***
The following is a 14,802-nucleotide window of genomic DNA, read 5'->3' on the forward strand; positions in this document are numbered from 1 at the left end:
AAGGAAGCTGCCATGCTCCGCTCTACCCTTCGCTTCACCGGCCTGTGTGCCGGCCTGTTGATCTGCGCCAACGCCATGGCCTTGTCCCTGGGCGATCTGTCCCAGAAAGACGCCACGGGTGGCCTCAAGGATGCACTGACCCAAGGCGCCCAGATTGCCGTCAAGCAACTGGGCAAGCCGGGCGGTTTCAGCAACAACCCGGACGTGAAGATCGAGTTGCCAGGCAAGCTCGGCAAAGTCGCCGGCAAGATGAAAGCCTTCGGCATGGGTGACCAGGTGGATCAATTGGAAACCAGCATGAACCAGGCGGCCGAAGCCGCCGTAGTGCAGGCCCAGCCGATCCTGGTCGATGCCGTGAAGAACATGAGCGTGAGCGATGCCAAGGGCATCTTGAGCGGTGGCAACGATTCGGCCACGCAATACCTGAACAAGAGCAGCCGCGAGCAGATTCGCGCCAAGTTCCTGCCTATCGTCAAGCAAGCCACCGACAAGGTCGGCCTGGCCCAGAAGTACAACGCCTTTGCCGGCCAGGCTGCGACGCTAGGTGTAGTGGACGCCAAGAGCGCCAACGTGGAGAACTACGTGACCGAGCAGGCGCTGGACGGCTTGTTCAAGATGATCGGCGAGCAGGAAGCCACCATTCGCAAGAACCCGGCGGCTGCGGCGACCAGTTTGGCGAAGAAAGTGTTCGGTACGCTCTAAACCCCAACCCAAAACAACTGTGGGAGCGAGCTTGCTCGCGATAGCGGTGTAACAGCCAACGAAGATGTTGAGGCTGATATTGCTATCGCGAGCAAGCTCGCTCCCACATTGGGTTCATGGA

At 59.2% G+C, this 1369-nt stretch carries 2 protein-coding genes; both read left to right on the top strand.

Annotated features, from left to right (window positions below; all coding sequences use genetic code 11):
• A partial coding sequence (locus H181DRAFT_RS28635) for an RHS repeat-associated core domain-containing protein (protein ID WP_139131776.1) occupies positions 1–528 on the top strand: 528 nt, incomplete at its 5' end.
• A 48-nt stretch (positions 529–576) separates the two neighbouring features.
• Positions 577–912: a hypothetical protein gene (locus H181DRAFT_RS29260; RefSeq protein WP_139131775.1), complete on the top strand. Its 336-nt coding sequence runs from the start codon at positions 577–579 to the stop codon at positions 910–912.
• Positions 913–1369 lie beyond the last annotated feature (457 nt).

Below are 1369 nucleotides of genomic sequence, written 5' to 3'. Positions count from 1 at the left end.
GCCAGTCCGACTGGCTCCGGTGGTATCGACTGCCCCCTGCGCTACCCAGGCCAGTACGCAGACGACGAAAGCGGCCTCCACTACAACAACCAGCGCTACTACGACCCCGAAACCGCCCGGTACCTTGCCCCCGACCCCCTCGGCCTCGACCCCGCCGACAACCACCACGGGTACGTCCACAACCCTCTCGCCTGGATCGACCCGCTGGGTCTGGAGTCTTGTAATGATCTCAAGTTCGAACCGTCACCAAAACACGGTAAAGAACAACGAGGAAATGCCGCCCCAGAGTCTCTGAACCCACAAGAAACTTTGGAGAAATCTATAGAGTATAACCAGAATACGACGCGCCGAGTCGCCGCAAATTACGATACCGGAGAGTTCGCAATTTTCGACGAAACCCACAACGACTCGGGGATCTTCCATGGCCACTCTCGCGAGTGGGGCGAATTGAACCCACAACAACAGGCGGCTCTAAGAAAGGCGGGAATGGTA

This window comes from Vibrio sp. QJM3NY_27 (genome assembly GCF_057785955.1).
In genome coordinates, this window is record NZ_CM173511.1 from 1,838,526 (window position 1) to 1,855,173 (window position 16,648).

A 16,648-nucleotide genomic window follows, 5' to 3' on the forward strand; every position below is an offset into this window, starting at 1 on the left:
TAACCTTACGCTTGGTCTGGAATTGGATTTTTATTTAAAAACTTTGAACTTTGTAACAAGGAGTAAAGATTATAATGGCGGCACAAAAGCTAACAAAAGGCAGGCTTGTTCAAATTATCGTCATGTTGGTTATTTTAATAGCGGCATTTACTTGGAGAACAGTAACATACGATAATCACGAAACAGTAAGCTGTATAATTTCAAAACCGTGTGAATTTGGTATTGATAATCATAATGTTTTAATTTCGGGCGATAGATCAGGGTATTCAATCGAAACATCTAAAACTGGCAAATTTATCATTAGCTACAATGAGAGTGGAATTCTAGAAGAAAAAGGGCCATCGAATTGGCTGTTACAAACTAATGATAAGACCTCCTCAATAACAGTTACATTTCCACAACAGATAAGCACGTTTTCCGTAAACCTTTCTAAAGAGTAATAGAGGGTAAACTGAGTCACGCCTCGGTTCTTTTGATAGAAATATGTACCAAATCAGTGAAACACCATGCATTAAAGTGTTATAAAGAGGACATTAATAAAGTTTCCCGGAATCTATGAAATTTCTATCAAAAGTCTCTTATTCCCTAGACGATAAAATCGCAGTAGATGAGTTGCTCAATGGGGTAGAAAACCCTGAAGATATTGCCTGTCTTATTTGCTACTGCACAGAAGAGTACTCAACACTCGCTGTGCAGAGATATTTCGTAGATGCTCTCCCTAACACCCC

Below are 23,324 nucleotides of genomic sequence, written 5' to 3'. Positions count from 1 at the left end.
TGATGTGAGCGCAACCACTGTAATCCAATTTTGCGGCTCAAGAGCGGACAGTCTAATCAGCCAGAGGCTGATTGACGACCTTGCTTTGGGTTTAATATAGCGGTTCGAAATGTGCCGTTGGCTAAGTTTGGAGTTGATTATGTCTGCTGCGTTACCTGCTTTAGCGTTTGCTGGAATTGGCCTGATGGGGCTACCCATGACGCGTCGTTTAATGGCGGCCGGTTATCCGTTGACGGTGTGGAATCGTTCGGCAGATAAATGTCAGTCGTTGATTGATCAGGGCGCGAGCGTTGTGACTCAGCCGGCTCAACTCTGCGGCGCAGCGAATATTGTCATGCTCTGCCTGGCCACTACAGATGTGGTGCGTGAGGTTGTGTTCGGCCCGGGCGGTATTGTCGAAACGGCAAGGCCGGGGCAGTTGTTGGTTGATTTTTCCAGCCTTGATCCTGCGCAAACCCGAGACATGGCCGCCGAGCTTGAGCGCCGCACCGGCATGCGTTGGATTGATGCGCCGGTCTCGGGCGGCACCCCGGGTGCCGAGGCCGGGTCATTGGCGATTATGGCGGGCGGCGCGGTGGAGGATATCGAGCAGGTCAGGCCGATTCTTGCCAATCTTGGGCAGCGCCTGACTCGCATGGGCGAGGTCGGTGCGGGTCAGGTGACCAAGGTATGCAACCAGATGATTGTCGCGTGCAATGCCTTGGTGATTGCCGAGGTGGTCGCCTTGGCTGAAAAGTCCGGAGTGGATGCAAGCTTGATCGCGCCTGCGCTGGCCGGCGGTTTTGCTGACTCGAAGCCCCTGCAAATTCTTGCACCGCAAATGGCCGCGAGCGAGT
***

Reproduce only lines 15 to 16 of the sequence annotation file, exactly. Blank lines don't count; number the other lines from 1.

Below are 23,324 nucleotides of genomic sequence, written 5' to 3'. Positions count from 1 at the left end.
TGATGTGAGCGCAACCACTGTAATCCAATTTTGCGGCTCAAGAGCGGACAGTCTAATCAGCCAGAGGCTGATTGACGACCTTGCTTTGGGTTTAATATAGCGGTTCGAAATGTGCCGTTGGCTAAGTTTGGAGTTGATTATGTCTGCTGCGTTACCTGCTTTAGCGTTTGCTGGAATTGGCCTGATGGGGCTACCCATGACGCGTCGTTTAATGGCGGCCGGTTATCCGTTGACGGTGTGGAATCGTTCGGCAGATAAATGTCAGTCGTTGATTGATCAGGGCGCGAGCGTTGTGACTCAGCCGGCTCAACTCTGCGGCGCAGCGAATATTGTCATGCTCTGCCTGGCCACTACAGATGTGGTGCGTGAGGTTGTGTTCGGCCCGGGCGGTATTGTCGAAACGGCAAGGCCGGGGCAGTTGTTGGTTGATTTTTCCAGCCTTGATCCTGCGCAAACCCGAGACATGGCCGCCGAGCTTGAGCGCCGCACCGGCATGCGTTGGATTGATGCGCCGGTCTCGGGCGGCACCCCGGGTGCCGAGGCCGGGTCATTGGCGATTATGGCGGGCGGCGCGGTGGAGGATATCGAGCAGGTCAGGCCGATTCTTGCCAATCTTGGGCAGCGCCTGACTCGCATGGGCGAGGTCGGTGCGGGTCAGGTGACCAAGGTATGCAACCAGATGATTGTCGCGTGCAATGCCTTGGTGATTGCCGAGGTGGTCGCCTTGGCTGAAAAGTCCGGAGTGGATGCAAGCTTGATCGCGCCTGCGCTGGCCGGCGGTTTTGCTGACTCGAAGCCCCTGCAAATTCTTGCACCGCAAATGGCCGCGAGCGAGT